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Families | Elder Care and Family Conflict:
When . . .
Elder Care and Family Conflict:
When Siblings Won't Pull Their Weight
Every year your brother "Clark" swoops in from out of state, brings your mother a corsage or a box of candy, and takes everyone out for dinner at the most expensive restaurant in town. Then he swoops back out again, leaving your parents in a happy glow that won't fade for weeks. Meanwhile, you're still stuck in the daily grind of making sure they're cared for and nothing falls through the cracks.
Your sister "Dora," on the other hand, drops in on your aging parents every month or so. She hovers around, getting the old folks agitated and upset, and criticizes everything from what's planted in the garden to the way you manage their medicines. When she leaves it takes days for your parents and your blood pressure to settle down.
Clark is the golden boy who can do no wrong (in your parent's eyes, at least). Dora is the burr that's been under everyone's saddles as long as you can remember, but neither parent will ever tell her to either butt out or offer something useful.
And who are you? If you're reading this, you're probably the dutiful sun or daughter who everyone knows will take care of the day to day stuff so they don't have to worry about it. Why? Because you always have, and if you don't, who will?
This doesn't mean you aren't steamed about it. Maybe you joined a support group to get advice about how to get your siblings to help out. You've read everything you can find about "forging family relationships." All your "family meetings" and attempts to delegate have come to naught. You're still going to bed with a migraine, talking to yourself (and not using the nicest vocabulary, either), and trying to find a way to get your siblings to change.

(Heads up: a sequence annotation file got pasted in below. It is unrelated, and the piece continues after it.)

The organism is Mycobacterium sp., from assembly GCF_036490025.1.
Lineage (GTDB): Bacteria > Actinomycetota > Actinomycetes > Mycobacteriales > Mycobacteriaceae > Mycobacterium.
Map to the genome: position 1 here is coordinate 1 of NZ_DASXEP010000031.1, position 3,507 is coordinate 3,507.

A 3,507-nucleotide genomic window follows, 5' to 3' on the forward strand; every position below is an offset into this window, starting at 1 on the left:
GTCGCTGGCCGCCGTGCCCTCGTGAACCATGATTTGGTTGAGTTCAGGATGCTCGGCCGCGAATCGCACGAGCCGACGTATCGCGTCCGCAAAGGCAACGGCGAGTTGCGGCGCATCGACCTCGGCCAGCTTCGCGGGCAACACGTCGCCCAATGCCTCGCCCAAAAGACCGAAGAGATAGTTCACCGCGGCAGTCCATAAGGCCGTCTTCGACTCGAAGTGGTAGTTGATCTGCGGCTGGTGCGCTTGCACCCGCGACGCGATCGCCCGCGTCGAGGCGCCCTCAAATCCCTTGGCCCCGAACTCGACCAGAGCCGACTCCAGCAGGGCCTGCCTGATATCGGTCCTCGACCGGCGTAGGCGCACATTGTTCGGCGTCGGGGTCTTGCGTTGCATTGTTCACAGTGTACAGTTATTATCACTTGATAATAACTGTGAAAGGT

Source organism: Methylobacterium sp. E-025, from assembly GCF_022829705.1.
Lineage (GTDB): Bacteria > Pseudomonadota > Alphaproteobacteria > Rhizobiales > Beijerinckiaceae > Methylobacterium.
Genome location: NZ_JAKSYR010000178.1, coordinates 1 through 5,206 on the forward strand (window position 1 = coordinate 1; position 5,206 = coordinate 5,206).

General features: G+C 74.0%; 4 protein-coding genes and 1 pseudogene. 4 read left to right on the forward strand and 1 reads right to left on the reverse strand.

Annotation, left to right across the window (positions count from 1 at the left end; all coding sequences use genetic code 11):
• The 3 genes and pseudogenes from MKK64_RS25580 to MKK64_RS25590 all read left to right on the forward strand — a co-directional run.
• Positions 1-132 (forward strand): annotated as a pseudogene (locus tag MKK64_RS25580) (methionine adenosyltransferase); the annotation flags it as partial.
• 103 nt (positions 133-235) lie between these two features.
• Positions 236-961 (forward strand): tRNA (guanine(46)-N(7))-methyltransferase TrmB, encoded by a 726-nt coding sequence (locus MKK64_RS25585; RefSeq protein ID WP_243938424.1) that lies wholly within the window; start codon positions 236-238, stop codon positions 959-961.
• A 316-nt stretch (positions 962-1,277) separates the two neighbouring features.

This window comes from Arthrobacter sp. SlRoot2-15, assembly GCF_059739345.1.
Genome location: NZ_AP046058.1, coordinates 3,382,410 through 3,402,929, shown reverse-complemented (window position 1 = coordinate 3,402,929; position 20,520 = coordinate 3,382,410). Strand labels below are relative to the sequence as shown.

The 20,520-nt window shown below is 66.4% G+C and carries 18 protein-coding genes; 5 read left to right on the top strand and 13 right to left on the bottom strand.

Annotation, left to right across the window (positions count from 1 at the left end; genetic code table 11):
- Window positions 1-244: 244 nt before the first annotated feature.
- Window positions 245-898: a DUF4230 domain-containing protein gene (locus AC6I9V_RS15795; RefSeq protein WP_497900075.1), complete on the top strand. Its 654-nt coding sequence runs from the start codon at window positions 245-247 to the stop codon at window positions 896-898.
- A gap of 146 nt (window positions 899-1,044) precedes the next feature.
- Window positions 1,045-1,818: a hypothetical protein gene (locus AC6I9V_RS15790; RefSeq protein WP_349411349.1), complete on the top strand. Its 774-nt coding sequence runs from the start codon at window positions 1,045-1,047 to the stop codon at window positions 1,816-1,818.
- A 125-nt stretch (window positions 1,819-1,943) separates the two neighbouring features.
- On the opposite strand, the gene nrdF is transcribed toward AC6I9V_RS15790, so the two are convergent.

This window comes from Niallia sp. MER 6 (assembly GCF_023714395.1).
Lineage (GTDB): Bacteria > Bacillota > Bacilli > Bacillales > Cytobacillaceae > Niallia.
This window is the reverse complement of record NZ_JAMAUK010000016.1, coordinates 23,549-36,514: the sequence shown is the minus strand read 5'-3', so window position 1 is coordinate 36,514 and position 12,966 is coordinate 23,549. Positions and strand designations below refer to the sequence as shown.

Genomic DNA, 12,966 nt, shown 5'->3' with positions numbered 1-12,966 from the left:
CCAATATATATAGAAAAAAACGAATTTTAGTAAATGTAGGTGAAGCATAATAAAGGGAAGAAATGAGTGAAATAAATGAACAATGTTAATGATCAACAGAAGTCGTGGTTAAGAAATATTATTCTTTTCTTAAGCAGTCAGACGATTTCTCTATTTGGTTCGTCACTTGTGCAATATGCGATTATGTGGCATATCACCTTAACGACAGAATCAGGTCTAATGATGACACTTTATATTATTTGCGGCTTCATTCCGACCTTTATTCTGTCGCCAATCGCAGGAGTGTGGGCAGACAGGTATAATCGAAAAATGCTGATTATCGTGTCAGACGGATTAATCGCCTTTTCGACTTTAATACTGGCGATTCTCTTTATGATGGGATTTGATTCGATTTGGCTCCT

As much as you hope and scheme, barring divine intervention the odds of them stepping in and taking on some useful responsibility for your aging parents' needs are probably nil. By the time everyone has reached adulthood their family roles and personality types are set. The favorite will always be the favorite. The negative criticizer will only get more accomplished at swipes, jabs and backhanded compliments. You, the always conscientious one, will continue to take up the reins and forge ahead.
How we approach this reality is where our true power lies.
First, we can choose to put down the crushing burden of trying to change them. Like Sisyphus pushing that boulder up the mountain, there will never be an end to the impossible. Choose to put the boulder down and walk around it.
Second, step back and try to make a realistic, no-rose-colored-glasses assessment of what your siblings will and won't do. If the answer you come up with is "nothing," then "nothing" it is. Let it go. All the begging, yelling, negotiating and manipulating in the world won't change them now. You will never get them to carry their share of the load. Move on and don't look back.
Third, go to work developing a real support system that you can rely on to help take the load off your shoulders. The most important thing any caregiver can do is be relentless about developing a good, supportive care team. It will take time and effort, and you will sometimes hit what look like brick walls. There is always a way around or over. Keep calling and keep looking. Good people and good organizations are out there. Every time you talk to someone new, ask, "Who or what else should I know about?"
If you are lucky enough to have a strong family with members who work together toward a common goal, thank your lucky stars and tell them how much you appreciate them. If you're on your own, get thee to the telephone and start looking for the support and resources you need to make caring for aging parents do-able without the migraine.